Yes, Gillam has a slant. But she backs it up with solid information.

“Whitewash: The Story of a Weed Killer, Cancer and the Corruption of Science,” by Carey Gillam, Island Press, 272 pages, $30.

Here are a few other books from 2017 that may also fit your gift list:

“Success with Succulents: Choosing, growing and caring for cactuses and other succulents,” by John Bagnasco and Bob Reidmuller, Cool Springs Press, 192 pages, $24.95.

The book, filled with beautiful photographs, explains the various families of succulents, discusses how cacti and other succulents differ and gives information on growing them. Although Maine is too cold to grow most succulents outside, “Success with Succulents” lists the few that can survive outside here and gives good advice on how to grow the others inside.

“The Grumpy Gardener,” by Steve Bender, Southern Living garden editor, Oxmoor House, 256 pages, $24.99.

Bender originally published the humorous essays that make up this collection in Southern Gardener magazine. His 50 rules are a highlight. Rule 33, for instance: “It is easy to stop dogs from eating up your flowers. Get rid of one or the other.” One note of caution: since the articles were written for a Southern audience, many of the plants he covers won’t grow in Maine. But that doesn’t mean it’s not a fun read.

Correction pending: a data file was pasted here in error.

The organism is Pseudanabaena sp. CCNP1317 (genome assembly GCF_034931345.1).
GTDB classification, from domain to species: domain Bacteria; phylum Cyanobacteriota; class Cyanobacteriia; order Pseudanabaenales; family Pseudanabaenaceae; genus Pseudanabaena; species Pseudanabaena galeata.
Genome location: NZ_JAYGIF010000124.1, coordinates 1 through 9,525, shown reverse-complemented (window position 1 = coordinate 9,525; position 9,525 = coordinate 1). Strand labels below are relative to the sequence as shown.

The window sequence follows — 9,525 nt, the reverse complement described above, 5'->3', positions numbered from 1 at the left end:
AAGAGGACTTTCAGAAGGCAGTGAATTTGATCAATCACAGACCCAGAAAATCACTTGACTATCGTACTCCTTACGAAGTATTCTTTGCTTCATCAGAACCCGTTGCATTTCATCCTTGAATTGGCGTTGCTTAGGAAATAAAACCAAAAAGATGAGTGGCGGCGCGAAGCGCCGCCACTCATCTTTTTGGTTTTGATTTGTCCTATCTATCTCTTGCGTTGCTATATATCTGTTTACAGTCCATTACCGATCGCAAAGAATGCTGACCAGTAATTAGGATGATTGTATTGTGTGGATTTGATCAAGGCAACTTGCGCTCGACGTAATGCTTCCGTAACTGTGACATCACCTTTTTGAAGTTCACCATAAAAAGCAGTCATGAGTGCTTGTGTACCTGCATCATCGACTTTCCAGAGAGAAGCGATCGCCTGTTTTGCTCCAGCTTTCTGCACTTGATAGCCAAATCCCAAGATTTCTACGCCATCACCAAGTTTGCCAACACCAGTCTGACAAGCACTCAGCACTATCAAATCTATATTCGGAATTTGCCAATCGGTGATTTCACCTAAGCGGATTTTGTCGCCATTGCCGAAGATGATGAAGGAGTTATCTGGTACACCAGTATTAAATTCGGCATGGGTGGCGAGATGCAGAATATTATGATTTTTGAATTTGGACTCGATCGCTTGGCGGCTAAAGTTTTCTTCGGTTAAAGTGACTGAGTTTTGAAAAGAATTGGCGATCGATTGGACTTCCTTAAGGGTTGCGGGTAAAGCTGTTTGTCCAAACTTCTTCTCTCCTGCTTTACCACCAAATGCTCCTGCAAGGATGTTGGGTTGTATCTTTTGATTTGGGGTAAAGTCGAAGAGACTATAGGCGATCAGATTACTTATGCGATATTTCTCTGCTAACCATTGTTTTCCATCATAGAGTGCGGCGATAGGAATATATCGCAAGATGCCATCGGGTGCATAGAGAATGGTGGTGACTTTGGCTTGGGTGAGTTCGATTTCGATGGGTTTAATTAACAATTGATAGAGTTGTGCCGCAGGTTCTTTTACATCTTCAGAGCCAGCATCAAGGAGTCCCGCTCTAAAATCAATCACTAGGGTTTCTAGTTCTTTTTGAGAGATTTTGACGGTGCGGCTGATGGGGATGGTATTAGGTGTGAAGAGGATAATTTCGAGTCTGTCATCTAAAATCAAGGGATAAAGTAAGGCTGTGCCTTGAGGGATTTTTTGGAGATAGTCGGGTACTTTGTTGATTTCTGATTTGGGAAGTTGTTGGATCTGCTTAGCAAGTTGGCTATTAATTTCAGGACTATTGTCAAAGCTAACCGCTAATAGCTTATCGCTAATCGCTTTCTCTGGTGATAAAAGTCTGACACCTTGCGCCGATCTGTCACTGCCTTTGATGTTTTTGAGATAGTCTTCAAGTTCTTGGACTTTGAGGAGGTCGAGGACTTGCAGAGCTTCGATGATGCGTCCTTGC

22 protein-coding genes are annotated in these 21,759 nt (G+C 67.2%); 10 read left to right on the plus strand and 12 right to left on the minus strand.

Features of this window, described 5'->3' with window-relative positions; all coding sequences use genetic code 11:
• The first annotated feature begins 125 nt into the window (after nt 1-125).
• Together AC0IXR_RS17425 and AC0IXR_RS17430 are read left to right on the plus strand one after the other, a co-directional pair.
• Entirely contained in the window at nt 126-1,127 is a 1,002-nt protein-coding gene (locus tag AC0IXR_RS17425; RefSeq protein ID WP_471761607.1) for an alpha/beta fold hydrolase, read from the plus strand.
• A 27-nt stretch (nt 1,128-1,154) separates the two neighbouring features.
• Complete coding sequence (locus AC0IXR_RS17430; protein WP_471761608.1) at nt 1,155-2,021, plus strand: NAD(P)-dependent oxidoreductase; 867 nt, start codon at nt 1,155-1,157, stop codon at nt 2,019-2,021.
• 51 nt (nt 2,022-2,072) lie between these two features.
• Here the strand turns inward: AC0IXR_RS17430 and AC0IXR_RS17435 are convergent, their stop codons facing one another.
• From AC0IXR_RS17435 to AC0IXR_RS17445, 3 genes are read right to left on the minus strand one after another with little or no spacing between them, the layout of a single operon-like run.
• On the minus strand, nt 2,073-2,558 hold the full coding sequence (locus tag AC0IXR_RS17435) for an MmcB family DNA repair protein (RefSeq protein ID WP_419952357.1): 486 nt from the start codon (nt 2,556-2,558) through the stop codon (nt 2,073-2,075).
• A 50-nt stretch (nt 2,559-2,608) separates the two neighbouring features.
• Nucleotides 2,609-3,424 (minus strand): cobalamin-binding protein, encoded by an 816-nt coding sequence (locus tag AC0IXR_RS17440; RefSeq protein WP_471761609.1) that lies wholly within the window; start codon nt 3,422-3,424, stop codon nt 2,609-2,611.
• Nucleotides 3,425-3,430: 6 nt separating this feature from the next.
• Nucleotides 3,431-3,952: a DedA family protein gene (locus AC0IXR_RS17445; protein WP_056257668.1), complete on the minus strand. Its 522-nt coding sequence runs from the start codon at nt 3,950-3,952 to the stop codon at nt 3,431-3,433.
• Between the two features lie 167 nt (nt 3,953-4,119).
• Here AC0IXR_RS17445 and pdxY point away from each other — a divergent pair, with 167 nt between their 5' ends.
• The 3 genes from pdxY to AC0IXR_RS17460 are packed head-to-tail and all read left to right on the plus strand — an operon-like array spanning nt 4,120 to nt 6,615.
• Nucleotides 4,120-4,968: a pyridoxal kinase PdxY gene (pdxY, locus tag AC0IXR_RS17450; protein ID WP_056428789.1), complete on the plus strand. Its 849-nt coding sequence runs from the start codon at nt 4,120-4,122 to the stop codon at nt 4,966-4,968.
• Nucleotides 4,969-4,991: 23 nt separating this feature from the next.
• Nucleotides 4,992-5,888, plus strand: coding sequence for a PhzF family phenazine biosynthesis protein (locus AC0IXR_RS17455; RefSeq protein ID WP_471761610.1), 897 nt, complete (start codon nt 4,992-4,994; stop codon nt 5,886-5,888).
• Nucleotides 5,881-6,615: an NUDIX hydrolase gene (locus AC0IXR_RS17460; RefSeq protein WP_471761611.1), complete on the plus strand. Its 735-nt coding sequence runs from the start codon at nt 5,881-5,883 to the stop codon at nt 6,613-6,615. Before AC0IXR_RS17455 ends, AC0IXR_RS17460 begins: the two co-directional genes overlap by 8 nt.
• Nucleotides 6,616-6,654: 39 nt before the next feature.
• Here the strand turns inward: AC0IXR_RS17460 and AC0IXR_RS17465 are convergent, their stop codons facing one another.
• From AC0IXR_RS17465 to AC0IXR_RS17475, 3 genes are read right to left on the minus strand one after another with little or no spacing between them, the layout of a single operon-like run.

“The Backyard Homestead Seasonal Planner,” by Ann Larkin Hansen, Storey Publishing, 208 pages, $18.95.

This book is a working journal for gardeners who do everything, made evident by wide-ranging sections that cover garden, field, pasture, orchard, beeyard, barn, coop, equipment shed, woodlot and wildlife habitat. Put together with an O-wire binder, the planner has room for the reader to write notes, and it offers plenty of good advice. Hansen uses air and soil temperature and how grasses grow as ways to determine when to do particular garden chores.

 

Houseplants: The complete guide to choosing, growing and caring for indoor plants,” by Lisa Eldred Steinkopf, Cool Springs Press, 272 pages, $30.

“Houseplants” opens with several chapters on basics, then follows with lists of plants divided by how easy they are to grow. Taken together, the book provides all the information you need to grow houseplants, along with encouragement: “Having a green thumb is just a matter of paying attention to the needs of your plants and noticing when they are trying to tell you something.”

“Kristy’s Winter Cutting Garden: A Watercoloring Book” and “Kristy’s Fall Cutting Garden: A Watercoloring Book,” by Kristy Rice, $19.99 each.

Is there a plant lover on your list who has an artistic bent? Each of these books includes 25 illustrations printed on good-quality watercolor paper ready for you to pick up a brush and paint. Each illustration is like a tracing, with an outline of items to be painted. They’re cousins to paint-by-numbers, but in this instance the painter gets to choose the colors. The books, two in a four-part series, also provide watercolor-painting tips and advice on how to do each illustration. It’s almost as good as having an instructor on hand to help you.

Tom Atwell is a freelance writer gardening in Cape Elizabeth. He can be contacted at 767-2297 or at: [email protected]